Well alright! After being on “pre order” status from day one that this book was announced on Amazon.com I have received notification that the book will be arriving Wednesday! Thanks Joe for being so generous with sharing your knowledge.

William Chinn says:

on December 12, 2011 at 7:04 pm

Got my copy of the book today. Outstanding color, detailed diagrams. Glad I didn’t opt for the Kindle color version, though. Now don’t bother me for a few days while I go cover to cover at least once.

Stephen Ratcliff says:

on December 12, 2011 at 11:28 pm

Just got the book from amazon and with my surprise I spy MONGO on the book spine. Nice capture Drew. Can’t wait to dig in….by the way it is a beautiful baby!

pete says:

on December 14, 2011 at 9:16 am

Sir

Whats the issue with the book in the UK? I’ve been getting constant updates from amazon that says delayed with no delivery time yet confirmed.

and it was going to be a xmas present to myself ;-)

Bjarne Ytroy says:

on December 15, 2011 at 2:06 pm

This book looks very interesting. Flash can add so much impact to portaits. Normally it’s not lack of gear but to little know how and fanatsy that limits the photograher.

Kevin Lomax says:

on December 15, 2011 at 10:15 pm

Joe, book looks indeed very interesting! From a design point of view I am curious what (size of) fonts have been used for the captions and the body text of your book. The combination looks great!

Kurt says:

on December 16, 2011 at 1:16 am

“and on really big shoots I wear my lucky thong. Joe make joke.”

Oh dear. *That’s* not an image I really needed…

stephan mantler says:

on December 16, 2011 at 5:07 am

jablalex says:

on December 16, 2011 at 5:23 am

something about the northern light is VERY strange

vs says:

on December 16, 2011 at 6:02 am

Can’t figure out what’s wrong with the model in the “Northern (One) Light” picture above. Her legs look kinda out of position, don’they?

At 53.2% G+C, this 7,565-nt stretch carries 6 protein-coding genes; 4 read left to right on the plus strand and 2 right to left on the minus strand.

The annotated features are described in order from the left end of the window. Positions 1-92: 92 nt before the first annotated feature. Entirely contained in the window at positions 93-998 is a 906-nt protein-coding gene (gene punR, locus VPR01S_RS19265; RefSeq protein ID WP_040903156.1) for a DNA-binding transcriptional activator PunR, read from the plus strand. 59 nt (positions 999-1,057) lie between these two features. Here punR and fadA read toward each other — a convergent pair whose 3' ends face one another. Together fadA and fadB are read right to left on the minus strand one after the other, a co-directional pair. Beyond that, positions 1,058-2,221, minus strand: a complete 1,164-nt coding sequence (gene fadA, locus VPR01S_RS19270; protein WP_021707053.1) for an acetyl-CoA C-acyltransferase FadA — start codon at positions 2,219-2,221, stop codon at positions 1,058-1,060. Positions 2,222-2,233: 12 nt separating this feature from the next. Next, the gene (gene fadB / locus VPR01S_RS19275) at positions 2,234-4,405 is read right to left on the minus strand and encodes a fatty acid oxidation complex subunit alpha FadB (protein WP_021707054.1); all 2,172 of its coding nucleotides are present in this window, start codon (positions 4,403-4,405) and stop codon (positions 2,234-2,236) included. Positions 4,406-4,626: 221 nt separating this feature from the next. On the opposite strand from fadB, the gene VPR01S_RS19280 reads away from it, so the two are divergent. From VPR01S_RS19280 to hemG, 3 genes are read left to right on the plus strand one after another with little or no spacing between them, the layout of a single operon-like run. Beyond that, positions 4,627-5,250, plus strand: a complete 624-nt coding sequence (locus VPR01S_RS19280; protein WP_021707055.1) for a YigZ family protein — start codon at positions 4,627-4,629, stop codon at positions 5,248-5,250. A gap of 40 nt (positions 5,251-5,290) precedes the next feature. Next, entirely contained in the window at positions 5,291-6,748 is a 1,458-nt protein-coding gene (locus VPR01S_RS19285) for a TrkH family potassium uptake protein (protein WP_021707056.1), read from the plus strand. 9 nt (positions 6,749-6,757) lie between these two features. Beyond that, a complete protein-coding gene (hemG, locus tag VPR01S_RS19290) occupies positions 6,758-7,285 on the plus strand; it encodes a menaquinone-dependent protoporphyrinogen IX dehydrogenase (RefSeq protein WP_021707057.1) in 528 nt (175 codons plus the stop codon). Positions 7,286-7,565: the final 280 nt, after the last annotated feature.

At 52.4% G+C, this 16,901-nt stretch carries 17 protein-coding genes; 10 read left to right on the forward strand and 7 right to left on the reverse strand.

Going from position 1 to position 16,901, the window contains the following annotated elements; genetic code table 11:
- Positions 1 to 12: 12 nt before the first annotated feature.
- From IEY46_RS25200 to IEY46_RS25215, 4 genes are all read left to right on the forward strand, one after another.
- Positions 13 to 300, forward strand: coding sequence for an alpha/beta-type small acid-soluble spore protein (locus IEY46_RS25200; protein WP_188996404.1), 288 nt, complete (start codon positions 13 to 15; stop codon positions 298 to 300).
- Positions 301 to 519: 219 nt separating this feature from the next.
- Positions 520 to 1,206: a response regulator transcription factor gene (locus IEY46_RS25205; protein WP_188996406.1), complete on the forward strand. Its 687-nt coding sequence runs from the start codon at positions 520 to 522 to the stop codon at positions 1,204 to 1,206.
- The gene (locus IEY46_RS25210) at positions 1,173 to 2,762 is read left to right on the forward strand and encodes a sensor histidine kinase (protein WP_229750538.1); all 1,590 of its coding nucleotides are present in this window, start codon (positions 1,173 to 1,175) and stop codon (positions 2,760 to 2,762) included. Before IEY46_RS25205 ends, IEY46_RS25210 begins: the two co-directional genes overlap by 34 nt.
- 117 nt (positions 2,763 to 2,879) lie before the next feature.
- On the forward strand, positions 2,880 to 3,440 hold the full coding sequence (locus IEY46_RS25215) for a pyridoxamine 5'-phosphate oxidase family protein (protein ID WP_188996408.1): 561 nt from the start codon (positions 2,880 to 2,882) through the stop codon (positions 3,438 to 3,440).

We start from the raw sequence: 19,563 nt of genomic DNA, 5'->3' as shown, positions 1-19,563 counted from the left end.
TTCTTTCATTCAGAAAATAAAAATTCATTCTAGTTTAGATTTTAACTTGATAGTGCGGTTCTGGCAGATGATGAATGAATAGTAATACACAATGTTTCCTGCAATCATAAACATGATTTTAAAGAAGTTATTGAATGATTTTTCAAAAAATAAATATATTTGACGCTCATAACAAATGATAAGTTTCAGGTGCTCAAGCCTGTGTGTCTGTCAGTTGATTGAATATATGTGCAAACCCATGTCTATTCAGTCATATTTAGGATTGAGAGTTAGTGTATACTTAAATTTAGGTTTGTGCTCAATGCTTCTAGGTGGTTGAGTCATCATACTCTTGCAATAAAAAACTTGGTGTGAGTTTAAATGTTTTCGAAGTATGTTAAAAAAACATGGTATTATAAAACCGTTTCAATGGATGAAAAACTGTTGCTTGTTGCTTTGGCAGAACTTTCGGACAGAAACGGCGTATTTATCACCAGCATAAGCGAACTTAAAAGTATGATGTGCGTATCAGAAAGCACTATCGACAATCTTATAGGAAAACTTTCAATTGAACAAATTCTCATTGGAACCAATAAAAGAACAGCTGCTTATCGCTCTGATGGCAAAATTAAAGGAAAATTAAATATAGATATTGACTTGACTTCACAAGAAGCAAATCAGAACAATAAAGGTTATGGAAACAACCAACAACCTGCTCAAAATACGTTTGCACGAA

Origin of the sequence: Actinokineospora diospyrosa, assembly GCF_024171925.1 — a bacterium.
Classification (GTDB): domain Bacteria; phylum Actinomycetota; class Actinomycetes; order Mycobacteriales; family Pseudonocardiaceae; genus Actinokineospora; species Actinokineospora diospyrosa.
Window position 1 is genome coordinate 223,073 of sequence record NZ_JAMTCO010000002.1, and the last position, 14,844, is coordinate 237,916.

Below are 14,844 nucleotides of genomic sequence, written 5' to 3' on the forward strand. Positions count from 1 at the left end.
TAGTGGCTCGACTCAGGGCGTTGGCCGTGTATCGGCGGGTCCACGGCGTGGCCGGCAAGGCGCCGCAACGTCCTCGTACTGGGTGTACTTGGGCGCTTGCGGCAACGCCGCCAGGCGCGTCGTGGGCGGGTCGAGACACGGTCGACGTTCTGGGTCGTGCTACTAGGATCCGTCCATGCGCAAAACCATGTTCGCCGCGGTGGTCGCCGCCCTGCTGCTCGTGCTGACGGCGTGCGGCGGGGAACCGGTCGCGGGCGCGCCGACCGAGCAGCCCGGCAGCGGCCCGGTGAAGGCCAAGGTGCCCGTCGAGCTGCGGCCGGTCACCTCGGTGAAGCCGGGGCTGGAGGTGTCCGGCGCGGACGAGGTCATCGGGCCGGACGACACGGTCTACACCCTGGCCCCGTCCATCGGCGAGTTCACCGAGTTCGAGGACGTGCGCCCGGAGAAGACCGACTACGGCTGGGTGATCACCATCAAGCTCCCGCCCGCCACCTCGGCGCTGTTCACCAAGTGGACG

Matt G says:

on December 20, 2011 at 7:56 am

Asked “Santa” for your book for Christmas! Thanks for the info and inspiration Joe!

Eric Massicotte says:

on December 21, 2011 at 12:21 am

Just got the book! Thanks again. Tons of great insights. Making my life better. Cheers.

Zubair Hamed says:

on December 25, 2011 at 6:06 am

HEy joe,

Please provide a version like the iPad LIFE Guide. That would be freakin awesome since i enjoyed that immensely.

If not, a normal eBook version would suffice. iPad please! I’d buy in a heartbeat!

Z

Zubair Hamed says:

on January 4, 2012 at 11:16 am

Welp just realize i can buy the PDF at peachpit. WOOT!!!

Silly kindle not available outside of US :(

Karen Tate says:

on January 17, 2012 at 5:28 pm

I’d forgotten to keep checking, but today I stumbled upon (my apologies to StumbleUpon) this entry, and – yay! – the book’s out! Good timing, as my PW TT5′s, TT1 and AC3 just arrived, and my SB-910 is on the way, to join my SB collection. Gotta pull out the brollies now… Man, I love your books – they’re not just highly informative, but they’re FUN to read! And fuhgettout PS disasters – they don’t know an outstanding photo when they see one. Just sayin…

Peter Polcz says:

on January 31, 2012 at 3:28 pm

Just got the book. I was so happy when I found out that I can order from a local book store in Hungary and the shipping took only 10 days. The book is fantastic, fully loaded with tons of tips and tricks. Very inspirational. Thank you Joe! :)
PPeter

kelly borgman says:

on March 24, 2012 at 6:39 pm

I bought your newest book and am enjoying it. A great read as always. Keep up the great work.

Trevor Yannayon says:

on April 23, 2012 at 12:04 pm

Borrowed this from the library and after getting less than one quarter of the way through the book I knew I had to have a copy and placed my order. This book is worth every penny! You do a fantastic job of breaking down what appears to be complex lighting to simple steps. I have tried some techniques and tweaked them for my surroundings and LOVE the results. Thanks so much for sharing your approach with everyone.

Joe McNally says:

on April 23, 2012 at 2:49 pm

What a wonderful thing to say…all best, and many thanks. Very kind words…hang in, and enjoy the book….